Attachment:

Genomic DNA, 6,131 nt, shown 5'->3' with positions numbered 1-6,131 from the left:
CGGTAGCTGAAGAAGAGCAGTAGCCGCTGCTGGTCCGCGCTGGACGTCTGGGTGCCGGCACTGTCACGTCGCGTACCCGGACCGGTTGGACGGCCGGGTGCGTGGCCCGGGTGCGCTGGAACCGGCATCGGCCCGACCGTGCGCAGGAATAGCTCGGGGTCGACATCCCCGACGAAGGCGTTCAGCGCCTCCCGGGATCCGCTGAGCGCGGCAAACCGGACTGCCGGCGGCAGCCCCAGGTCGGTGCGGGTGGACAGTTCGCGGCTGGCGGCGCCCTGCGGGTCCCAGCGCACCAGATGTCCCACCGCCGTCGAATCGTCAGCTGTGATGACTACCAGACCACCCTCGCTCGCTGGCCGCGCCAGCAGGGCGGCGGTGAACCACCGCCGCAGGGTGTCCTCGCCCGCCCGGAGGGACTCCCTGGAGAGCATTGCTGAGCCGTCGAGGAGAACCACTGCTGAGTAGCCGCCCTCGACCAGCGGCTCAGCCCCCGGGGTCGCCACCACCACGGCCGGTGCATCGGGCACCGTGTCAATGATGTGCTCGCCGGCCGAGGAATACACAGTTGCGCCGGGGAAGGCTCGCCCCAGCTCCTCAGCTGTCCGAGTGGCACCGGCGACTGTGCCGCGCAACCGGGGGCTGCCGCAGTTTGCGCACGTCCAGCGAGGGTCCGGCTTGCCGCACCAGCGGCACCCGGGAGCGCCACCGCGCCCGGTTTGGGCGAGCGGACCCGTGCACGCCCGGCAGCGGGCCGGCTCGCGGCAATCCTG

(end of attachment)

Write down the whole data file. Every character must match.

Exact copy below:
Genomic DNA, 6,131 nt, shown 5'->3' with positions numbered 1-6,131 from the left:
CGGTAGCTGAAGAAGAGCAGTAGCCGCTGCTGGTCCGCGCTGGACGTCTGGGTGCCGGCACTGTCACGTCGCGTACCCGGACCGGTTGGACGGCCGGGTGCGTGGCCCGGGTGCGCTGGAACCGGCATCGGCCCGACCGTGCGCAGGAATAGCTCGGGGTCGACATCCCCGACGAAGGCGTTCAGCGCCTCCCGGGATCCGCTGAGCGCGGCAAACCGGACTGCCGGCGGCAGCCCCAGGTCGGTGCGGGTGGACAGTTCGCGGCTGGCGGCGCCCTGCGGGTCCCAGCGCACCAGATGTCCCACCGCCGTCGAATCGTCAGCTGTGATGACTACCAGACCACCCTCGCTCGCTGGCCGCGCCAGCAGGGCGGCGGTGAACCACCGCCGCAGGGTGTCCTCGCCCGCCCGGAGGGACTCCCTGGAGAGCATTGCTGAGCCGTCGAGGAGAACCACTGCTGAGTAGCCGCCCTCGACCAGCGGCTCAGCCCCCGGGGTCGCCACCACCACGGCCGGTGCATCGGGCACCGTGTCAATGATGTGCTCGCCGGCCGAGGAATACACAGTTGCGCCGGGGAAGGCTCGCCCCAGCTCCTCAGCTGTCCGAGTGGCACCGGCGACTGTGCCGCGCAACCGGGGGCTGCCGCAGTTTGCGCACGTCCAGCGAGGGTCCGGCTTGCCGCACCAGCGGCACCCGGGAGCGCCACCGCGCCCGGTTTGGGCGAGCGGACCCGTGCACGCCCGGCAGCGGGCCGGCTCGCGGCAATCCTG